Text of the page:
In a speech
before the New York Economic Club last week, Donald J. Trump offered up his economic plan for the future. Unsurprisingly, one of the foundations of his plan was ripping up “terrible” trade agreements and, especially, a vow to “keep America out of the Trans-Pacific Partnership.”
Trump isn’t the only one to object to the T.P.P., of course. Bernie Sanders hates it with a passion, and Hillary Clinton, who once favored it, now opposes it. Even Lawrence Summers, the former Treasury Secretary and a free-trade advocate, has argued that any trade gains the T.P.P. produces might not be worth the effort expended to reach an agreement.
But on Friday, President Obama made the first of a series of last-ditch efforts to persuade Congress to approve the T.P.P.—an agreement his Administration spent five years negotiating. He met at the White House with a bipartisan group of business and political leaders, including Ohio’s Governor John Kasich, the Former New York City Mayor Michael Bloomberg, and Louisiana’s Governor John Bel Edwards, to publicize the advantages of the trade pact and plot a lobbying strategy. In a bit of political theatre, Kasich, who pointedly has not endorsed Trump after a bitter primary campaign, took to the White House briefing room following the meeting to simultaneously wave the flag for the T.P.P. and tweak Trump’s unsophisticated trade views. “Blaming somebody’s loss of a job on somebody who came in from Mexico is a simple way to scapegoat,” Kasich told reporters.
The antipathy toward the T.P.P. has come as something of a slow-motion shock to members of the economist class. While the agreement’s opponents have legitimately criticized all trade deals as being imperfect—ultimately benefitting multinationals by opening up new inexpensive labor markets—the T.P.P. provides unprecedented worker and environmental protections. As Mireya Solís, a senior fellow at the Brookings Center for East Asia Policy Studies, told me, “I don’t know how we got to the point that T.P.P. became a pariah; it is the most far-reaching, progressive, important and advantageous trade pact in two decades.”
Economic orthodoxy suggests that trade agreements lead to more growth. And there is new evidence that seventeen U.S. free-trade agreements got the formula more or less right. A recent study by Third Way, a think tank which describes itself as “moderate,” examined agreements put in place since 2000 with such countries as Australia, Panama, and Singapore. In the years after implementation, the U.S. balance of trade in goods improved an average of $1.8 billion with each of these countries. U.S. exports—things like aircraft, electric machinery, automobiles, and medical instruments—increased by an average of fifty-two per cent annually, while imports rose by only twenty-six per cent. In 2014, the U.S. had a $30.9 billion trade surplus in goods with these countries, compared to a deficit of $2.8 billion in the year before each trade deal was in force. Third Way’s economics vice-president, Gabe Horwitz, told me that he and his colleagues were “astounded by the outcome of this research. Even we were beginning to believe some of the propaganda against trade deals.”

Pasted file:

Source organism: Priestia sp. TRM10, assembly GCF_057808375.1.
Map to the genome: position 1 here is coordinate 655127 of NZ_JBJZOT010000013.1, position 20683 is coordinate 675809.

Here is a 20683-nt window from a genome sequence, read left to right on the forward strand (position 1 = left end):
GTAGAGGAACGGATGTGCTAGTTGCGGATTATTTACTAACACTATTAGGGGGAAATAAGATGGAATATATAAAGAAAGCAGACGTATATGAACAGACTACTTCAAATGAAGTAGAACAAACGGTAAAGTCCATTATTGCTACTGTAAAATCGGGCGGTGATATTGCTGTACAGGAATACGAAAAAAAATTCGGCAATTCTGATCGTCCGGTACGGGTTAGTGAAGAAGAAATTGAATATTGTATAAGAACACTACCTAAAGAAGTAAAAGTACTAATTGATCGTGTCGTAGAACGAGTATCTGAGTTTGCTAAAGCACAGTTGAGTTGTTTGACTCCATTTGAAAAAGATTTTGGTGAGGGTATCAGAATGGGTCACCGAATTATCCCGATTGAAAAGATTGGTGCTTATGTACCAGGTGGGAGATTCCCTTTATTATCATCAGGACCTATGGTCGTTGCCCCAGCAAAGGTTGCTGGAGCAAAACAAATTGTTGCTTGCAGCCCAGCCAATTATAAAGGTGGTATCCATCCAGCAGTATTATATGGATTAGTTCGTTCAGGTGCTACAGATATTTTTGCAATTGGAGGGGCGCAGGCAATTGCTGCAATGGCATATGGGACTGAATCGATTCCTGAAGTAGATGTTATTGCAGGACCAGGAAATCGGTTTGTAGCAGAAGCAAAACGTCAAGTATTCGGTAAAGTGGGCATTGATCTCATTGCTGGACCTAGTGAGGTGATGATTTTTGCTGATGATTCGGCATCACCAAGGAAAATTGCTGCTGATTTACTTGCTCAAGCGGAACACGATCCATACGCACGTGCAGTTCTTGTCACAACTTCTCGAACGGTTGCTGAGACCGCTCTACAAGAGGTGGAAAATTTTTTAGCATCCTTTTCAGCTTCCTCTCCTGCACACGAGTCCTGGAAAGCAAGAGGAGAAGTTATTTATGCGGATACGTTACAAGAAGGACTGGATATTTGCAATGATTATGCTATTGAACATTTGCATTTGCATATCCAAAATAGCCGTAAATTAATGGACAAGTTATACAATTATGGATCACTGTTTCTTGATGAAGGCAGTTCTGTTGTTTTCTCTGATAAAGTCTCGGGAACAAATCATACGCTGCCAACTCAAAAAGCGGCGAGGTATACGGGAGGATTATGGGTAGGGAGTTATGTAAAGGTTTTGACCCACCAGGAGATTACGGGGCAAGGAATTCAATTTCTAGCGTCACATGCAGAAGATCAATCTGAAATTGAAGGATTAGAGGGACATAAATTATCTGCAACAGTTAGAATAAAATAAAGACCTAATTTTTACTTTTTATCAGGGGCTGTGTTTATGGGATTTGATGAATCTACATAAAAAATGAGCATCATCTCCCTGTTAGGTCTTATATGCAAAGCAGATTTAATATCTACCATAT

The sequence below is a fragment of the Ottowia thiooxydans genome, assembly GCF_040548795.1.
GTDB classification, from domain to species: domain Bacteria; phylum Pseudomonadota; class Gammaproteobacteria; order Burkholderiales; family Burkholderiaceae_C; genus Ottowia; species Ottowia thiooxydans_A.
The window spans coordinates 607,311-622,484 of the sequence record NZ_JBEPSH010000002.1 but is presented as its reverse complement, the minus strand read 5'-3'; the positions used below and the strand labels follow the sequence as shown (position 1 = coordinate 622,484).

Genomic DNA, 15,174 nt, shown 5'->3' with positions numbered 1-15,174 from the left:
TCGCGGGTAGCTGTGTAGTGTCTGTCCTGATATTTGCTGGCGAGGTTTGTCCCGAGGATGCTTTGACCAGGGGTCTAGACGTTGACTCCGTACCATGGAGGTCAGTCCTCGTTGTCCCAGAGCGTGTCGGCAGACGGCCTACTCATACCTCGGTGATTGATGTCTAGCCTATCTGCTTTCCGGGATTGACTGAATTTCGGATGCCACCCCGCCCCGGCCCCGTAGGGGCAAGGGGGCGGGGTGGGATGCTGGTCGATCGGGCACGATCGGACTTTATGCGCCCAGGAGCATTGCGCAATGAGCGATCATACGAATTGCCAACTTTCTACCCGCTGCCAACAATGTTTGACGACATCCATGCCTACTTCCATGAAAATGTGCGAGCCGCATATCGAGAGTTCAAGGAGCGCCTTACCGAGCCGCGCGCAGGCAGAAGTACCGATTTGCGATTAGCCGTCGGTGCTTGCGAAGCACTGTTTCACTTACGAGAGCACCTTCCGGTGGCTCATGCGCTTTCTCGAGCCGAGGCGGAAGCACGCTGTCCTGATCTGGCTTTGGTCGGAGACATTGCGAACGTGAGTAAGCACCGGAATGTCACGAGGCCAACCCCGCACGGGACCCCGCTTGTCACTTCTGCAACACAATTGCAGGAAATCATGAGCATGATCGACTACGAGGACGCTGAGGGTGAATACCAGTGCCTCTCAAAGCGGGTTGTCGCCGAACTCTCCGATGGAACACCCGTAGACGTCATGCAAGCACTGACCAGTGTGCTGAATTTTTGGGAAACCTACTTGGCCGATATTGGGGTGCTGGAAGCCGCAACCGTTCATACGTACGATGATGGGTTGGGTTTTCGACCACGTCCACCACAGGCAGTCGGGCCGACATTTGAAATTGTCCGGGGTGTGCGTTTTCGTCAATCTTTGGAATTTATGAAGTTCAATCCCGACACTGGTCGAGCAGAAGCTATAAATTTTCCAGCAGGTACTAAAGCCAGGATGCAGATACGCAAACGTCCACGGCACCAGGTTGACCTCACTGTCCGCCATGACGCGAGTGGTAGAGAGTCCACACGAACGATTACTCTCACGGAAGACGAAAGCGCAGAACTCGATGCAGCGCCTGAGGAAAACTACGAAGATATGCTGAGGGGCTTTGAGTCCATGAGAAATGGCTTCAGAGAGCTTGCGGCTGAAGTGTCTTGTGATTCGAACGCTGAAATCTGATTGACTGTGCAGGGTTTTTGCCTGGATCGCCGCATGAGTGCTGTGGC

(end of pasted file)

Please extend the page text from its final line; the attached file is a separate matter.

Many of the countries in the T.P.P.—a twelve-nation bloc stretching from Chile and Mexico through Japan and Vietnam to New Zealand and Australia—now levy tariffs on U.S. exports making American agricultural products like cheese and poultry and manufactured goods like car engines, routers, and computers more expensive. While it’s impossible to predict precisely the effect of eliminating or sharply lowering tariffs on the eighteen thousand items included in the T.P.P. agreement, a 2015 report by the economists Peter A. Petri, of the Brandeis International Business School, and Michael G. Plummer, of Johns Hopkins University, forecast that the trade pact will increase exports by nearly ten per cent. Moreover, they estimate that real incomes in the U.S. would rise by a hundred and thirty-one billion dollars annually, or 0.5 percent of G.D.P., primarily because, on average, wages for export-intensive jobs are higher than for other positions.
The most persistent—and resonant—charge levelled against the T.P.P. is that it will destroy American jobs. When this argument is made, the first piece of evidence raised is almost always the North American Free Trade Agreement, which the U.S. entered into with Mexico and Canada, and which is blamed for siphoning off millions of manufacturing jobs. But the facts are inconvenient: in the eight years after NAFTA was approved, in 1993, American manufacturing jobs expanded and researchers who have studied NAFTA—including the nonpartisan Congressional Research Service—believe that, over all, the agreement has had little impact on U.S. employment. (The C.R.S. also undermined the argument that NAFTA was a huge hit, saying its effect on the U.S. economy was minimal: “In reality, NAFTA did not cause the huge job losses feared by the critics or the large economic gains predicted by supporters.”)
By Jeffrey Rothfeder via The New Yorker